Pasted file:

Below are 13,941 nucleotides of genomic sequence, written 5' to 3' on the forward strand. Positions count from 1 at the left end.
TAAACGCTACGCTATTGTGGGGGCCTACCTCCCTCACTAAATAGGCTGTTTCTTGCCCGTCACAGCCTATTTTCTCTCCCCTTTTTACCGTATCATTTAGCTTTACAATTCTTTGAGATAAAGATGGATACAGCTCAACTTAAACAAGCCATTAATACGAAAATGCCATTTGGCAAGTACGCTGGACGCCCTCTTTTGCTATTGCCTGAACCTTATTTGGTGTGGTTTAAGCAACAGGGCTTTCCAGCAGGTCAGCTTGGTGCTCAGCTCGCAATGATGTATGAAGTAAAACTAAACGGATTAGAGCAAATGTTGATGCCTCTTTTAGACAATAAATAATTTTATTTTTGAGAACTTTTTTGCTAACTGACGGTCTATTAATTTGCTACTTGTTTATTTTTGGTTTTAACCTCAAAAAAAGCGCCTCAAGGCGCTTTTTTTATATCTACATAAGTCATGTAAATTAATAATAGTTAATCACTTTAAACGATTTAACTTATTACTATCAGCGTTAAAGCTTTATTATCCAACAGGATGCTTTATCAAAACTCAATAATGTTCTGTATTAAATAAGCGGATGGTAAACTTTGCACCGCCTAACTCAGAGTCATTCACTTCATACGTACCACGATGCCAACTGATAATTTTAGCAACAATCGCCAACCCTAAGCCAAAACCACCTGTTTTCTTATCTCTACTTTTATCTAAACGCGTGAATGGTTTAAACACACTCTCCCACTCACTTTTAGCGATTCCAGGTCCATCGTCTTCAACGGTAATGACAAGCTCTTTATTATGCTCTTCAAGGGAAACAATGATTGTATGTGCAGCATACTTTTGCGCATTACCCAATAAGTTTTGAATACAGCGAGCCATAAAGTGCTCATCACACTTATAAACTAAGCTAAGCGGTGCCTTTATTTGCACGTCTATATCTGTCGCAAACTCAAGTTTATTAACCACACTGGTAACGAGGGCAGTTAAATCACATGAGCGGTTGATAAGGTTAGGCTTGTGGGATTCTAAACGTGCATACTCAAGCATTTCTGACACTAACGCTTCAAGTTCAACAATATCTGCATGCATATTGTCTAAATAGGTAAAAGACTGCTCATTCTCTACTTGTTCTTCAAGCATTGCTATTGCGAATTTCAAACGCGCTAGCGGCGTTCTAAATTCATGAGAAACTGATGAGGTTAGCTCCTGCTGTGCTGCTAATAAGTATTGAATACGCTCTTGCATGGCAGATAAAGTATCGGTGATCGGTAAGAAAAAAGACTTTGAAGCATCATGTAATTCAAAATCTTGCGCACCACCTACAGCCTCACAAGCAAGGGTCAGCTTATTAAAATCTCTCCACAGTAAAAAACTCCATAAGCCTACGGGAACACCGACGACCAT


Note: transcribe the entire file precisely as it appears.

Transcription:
Below are 13,941 nucleotides of genomic sequence, written 5' to 3' on the forward strand. Positions count from 1 at the left end.
TAAACGCTACGCTATTGTGGGGGCCTACCTCCCTCACTAAATAGGCTGTTTCTTGCCCGTCACAGCCTATTTTCTCTCCCCTTTTTACCGTATCATTTAGCTTTACAATTCTTTGAGATAAAGATGGATACAGCTCAACTTAAACAAGCCATTAATACGAAAATGCCATTTGGCAAGTACGCTGGACGCCCTCTTTTGCTATTGCCTGAACCTTATTTGGTGTGGTTTAAGCAACAGGGCTTTCCAGCAGGTCAGCTTGGTGCTCAGCTCGCAATGATGTATGAAGTAAAACTAAACGGATTAGAGCAAATGTTGATGCCTCTTTTAGACAATAAATAATTTTATTTTTGAGAACTTTTTTGCTAACTGACGGTCTATTAATTTGCTACTTGTTTATTTTTGGTTTTAACCTCAAAAAAAGCGCCTCAAGGCGCTTTTTTTATATCTACATAAGTCATGTAAATTAATAATAGTTAATCACTTTAAACGATTTAACTTATTACTATCAGCGTTAAAGCTTTATTATCCAACAGGATGCTTTATCAAAACTCAATAATGTTCTGTATTAAATAAGCGGATGGTAAACTTTGCACCGCCTAACTCAGAGTCATTCACTTCATACGTACCACGATGCCAACTGATAATTTTAGCAACAATCGCCAACCCTAAGCCAAAACCACCTGTTTTCTTATCTCTACTTTTATCTAAACGCGTGAATGGTTTAAACACACTCTCCCACTCACTTTTAGCGATTCCAGGTCCATCGTCTTCAACGGTAATGACAAGCTCTTTATTATGCTCTTCAAGGGAAACAATGATTGTATGTGCAGCATACTTTTGCGCATTACCCAATAAGTTTTGAATACAGCGAGCCATAAAGTGCTCATCACACTTATAAACTAAGCTAAGCGGTGCCTTTATTTGCACGTCTATATCTGTCGCAAACTCAAGTTTATTAACCACACTGGTAACGAGGGCAGTTAAATCACATGAGCGGTTGATAAGGTTAGGCTTGTGGGATTCTAAACGTGCATACTCAAGCATTTCTGACACTAACGCTTCAAGTTCAACAATATCTGCATGCATATTGTCTAAATAGGTAAAAGACTGCTCATTCTCTACTTGTTCTTCAAGCATTGCTATTGCGAATTTCAAACGCGCTAGCGGCGTTCTAAATTCATGAGAAACTGATGAGGTTAGCTCCTGCTGTGCTGCTAATAAGTATTGAATACGCTCTTGCATGGCAGATAAAGTATCGGTGATCGGTAAGAAAAAAGACTTTGAAGCATCATGTAATTCAAAATCTTGCGCACCACCTACAGCCTCACAAGCAAGGGTCAGCTTATTAAAATCTCTCCACAGTAAAAAACTCCATAAGCCTACGGGAACACCGACGACCAT